The housing crisis is typically interpreted as a crisis of supply – i.e. houses are too expensive because we don’t build enough of them. However, prices are a function of supply and demand; so as well as too little of the former might there be too much of the latter?
For instance, if housing units in global cities like London and New York are purchased not as homes, but as investment opportunities for absentee owners might that not be pushing up prices at the expense of people who just want a place of their own in the communities where they live and work?
In the New York Times, Emily Badger investigates the impact of foreign money on local housing markets:
“…the true extent of the phenomenon is maddeningly hard to measure. So are its broader economic effects. Local governments have barely attempted to track the cash influx. And each of these global cities has become attractive to investors partly because housing in them is scarce, making claims of insufficient supply and excessive demand all the more difficult to untangle.”
Nevertheless, there’s no doubting that the inflow of capital is on a massive scale:
“New data this week from the National Association of Realtors estimates that foreigners, led by the Chinese, invested $153 billion in housing in the United States in the year that ended in March, up a remarkable 49 percent from the previous year. Nonresident foreigners were responsible for half that total.
“That is the largest sum since the organization began tracking foreign investment in 2009, and those purchases amounted to 10 percent of the dollar value of all existing-home sales in the United States last year. Nearly half of that money went into just three states: California, Florida and Texas.”
Badger notes that local grievances are with “foreign money, not foreigners.” Indeed, it is the openness of the cities in question that makes them such attractive destinations for investment.
Of course, in speaking of ‘investment’ one has to qualify the word. When a city seeks to attract investment it isn’t primarily concerned with the financial return to the investor, but rather the associated boost to the growth, productivity and diversity of the local economy. Investment (or, rather, speculation) in property that already exists – and which already has a use – does not achieve any of these benefits. If foreign investors were buying into the city so that they could live and work there, that would be different. But when homes are left empty or rented out to a re-proletarianised ex-middle class, there is clear disbenefit.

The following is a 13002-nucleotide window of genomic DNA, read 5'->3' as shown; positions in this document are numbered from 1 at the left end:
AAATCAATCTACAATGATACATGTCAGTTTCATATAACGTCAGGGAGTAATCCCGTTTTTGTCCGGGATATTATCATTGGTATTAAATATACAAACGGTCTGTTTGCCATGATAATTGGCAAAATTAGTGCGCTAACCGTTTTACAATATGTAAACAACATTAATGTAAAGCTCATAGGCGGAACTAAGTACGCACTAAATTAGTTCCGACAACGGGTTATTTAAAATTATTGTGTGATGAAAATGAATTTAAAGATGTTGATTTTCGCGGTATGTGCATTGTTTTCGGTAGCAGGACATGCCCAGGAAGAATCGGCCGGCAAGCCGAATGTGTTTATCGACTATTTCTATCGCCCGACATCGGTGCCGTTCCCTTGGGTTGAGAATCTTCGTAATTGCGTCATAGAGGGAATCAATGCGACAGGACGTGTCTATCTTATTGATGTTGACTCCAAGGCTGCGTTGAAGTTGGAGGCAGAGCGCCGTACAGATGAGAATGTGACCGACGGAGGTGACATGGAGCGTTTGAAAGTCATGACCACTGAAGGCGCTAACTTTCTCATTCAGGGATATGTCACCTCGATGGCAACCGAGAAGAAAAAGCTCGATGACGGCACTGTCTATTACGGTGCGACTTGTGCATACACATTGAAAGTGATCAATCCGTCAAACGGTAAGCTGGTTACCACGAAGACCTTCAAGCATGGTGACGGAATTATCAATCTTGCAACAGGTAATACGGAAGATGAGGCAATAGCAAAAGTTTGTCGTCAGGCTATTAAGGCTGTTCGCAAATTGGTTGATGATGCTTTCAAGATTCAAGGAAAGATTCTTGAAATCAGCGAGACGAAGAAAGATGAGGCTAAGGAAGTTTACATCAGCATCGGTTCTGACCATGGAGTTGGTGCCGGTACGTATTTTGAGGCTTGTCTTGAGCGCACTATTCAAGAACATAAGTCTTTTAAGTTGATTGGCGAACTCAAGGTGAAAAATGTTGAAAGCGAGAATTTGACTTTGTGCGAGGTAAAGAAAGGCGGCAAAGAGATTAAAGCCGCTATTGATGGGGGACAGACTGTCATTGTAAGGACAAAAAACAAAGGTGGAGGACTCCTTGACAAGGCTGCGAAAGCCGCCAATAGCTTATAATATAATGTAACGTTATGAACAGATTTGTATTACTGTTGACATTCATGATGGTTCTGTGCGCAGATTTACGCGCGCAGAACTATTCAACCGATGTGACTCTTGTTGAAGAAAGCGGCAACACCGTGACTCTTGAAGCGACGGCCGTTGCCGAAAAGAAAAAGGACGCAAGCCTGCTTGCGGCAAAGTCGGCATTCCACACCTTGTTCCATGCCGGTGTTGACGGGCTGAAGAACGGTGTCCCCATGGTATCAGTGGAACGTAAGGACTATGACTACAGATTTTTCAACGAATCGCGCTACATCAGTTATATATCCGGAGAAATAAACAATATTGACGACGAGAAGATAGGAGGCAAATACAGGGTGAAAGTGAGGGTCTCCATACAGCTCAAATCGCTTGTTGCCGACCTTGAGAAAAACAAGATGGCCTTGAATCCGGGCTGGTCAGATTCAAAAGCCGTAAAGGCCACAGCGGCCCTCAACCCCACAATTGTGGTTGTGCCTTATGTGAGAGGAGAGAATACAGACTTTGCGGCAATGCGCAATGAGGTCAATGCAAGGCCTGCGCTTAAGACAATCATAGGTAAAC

This is a self-compounding problem. The further that prices and rents are pushed up, the more attractive a property market becomes to speculators – and in a globalised economy, the pool of potential investors is more of an ocean.
Emily Badger’s article is unusual in that it concludes with what just might be the solution:
“Rhys Kesselman, [a] professor at Simon Fraser University, has proposed an intriguing alternative: a property surtax tilted toward high-end homes that would be deductible against the owner’s income tax. Local residents paying income taxes would effectively owe no surtax. Out-of-town investors, foreign or domestic, who don’t work in the local economy would be hardest hit (with some concessions for resident retirees).
“The elegance of that idea is that it doesn’t require local governments to figure out who is foreign and who is not, or which homes are vacant and which are occupied. And it recognizes that the real problem isn’t foreigners; it’s speculation in the housing market…”
There’s an idea for Brexit Britain: open to the entrepreneurs of the world, but not the carpetbaggers.